The Course of the Natural Man

Man Is a Sinner By Nature

Sermon outline: This is an abbreviated outline with the complete sermon downloadable at the bottom of the post.

Introduction: Paul warns the Ephesians about something that brings death.

Of all the truth expressed in Scripture, the truth found at the beginning of Ephesians 2 is the hardest for human beings to hear, believe, and accept. Here, in these first three verses of Ephesians 2, is the revelation of a truth so difficult for us to receive that the world immediately tends to discount it and water it down.

A. In trespasses

B. In sins

II. The Children of Disobedience

A. According to the course of this world

B. According to the Prince of the Power of the Air

III. The Children of Wrath

A. Lust of the flesh

B. Desires of the flesh

C. Desires of the mind

Conclusion: We are children of wrath, objects of God’s judgment—and with good reason. There is no amount of education, legislation, or remediation that can save us from this condition. We can rearrange the pattern but can’t change the basic problem. That is why humanity struggles endlessly to correct and redeem itself but never succeeds. We are born into this condition, and there is no way out except for trusting Christ as our personal Saviour.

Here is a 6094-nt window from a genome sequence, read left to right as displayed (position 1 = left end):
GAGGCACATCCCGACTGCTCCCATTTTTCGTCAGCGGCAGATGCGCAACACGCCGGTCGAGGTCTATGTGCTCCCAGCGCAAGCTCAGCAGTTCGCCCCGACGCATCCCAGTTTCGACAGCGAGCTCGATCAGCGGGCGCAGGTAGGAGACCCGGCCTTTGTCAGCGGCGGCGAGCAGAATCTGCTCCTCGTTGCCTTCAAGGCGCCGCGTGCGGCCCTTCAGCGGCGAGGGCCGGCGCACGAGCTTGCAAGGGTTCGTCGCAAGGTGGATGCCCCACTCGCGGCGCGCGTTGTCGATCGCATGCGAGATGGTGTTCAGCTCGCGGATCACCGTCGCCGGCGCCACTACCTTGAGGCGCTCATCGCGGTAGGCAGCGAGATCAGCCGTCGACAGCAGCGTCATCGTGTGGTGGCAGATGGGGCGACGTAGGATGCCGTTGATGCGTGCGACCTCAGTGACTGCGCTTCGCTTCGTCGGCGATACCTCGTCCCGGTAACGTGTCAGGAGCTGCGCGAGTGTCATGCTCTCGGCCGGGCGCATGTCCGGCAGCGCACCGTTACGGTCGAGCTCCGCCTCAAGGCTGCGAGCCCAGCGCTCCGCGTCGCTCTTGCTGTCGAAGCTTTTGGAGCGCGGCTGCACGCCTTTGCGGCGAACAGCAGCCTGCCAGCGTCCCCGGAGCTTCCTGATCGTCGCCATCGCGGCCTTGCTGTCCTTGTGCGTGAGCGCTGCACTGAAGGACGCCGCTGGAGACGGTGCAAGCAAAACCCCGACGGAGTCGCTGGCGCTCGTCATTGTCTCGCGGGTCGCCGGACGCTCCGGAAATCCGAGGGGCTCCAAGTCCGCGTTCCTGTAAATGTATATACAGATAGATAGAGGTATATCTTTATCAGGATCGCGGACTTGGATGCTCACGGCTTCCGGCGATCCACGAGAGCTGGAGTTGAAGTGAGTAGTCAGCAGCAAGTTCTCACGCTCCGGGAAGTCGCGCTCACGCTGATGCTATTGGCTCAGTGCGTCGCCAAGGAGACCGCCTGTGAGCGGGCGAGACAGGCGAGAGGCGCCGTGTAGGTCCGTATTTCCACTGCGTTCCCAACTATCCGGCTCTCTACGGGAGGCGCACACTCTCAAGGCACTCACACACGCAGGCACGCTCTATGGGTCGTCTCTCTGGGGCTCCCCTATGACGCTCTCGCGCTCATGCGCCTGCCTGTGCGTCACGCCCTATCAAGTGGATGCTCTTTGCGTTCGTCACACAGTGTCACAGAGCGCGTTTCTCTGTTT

Illustration: There is an old story about a lady who went to a photographer to have her picture taken. She was apprehensive about the picture wanting her best side facing the camera and everything just right. She said to the photographer, “Now, do me justice!”

The photographer took a look at her face and said, “Ma’am, pardon me for saying this, but you don’t need justice, you need mercy!”

The human condition is universal. No one escapes. It isn’t a matter of race or gender, political persuasion, or economic status. There is no escape whatsoever—except two little words: “But God.”

That is the sudden glimmer of hope that breaks in upon us in the next verse, Ephesians 2:4. I didn’t want to close this study without giving you a peek into the next verse to see that while, in our natural state, we are dead and without hope, we have good news that begins with two words: “But God.”

Paul knows it is important that we first understand the depths from which we have come, the condition of death from which we need to be released. That condition is still present in our Christian lives whenever we choose not to act upon the available resources of Jesus Christ within us. But the unsaved literally have no hope without God. This knowledge should motivate us to share Christ with those who are not just dying, but are dead apart from Him.

Those two words, “But God,” echo in our ears and bring us hope of a wonderful life beyond this condition of death into which we were born. Yes, we all were the children of death, the children of wrath, and the children of disobedience. Yes, we are dead in our transgressions and sins. But God . . .!

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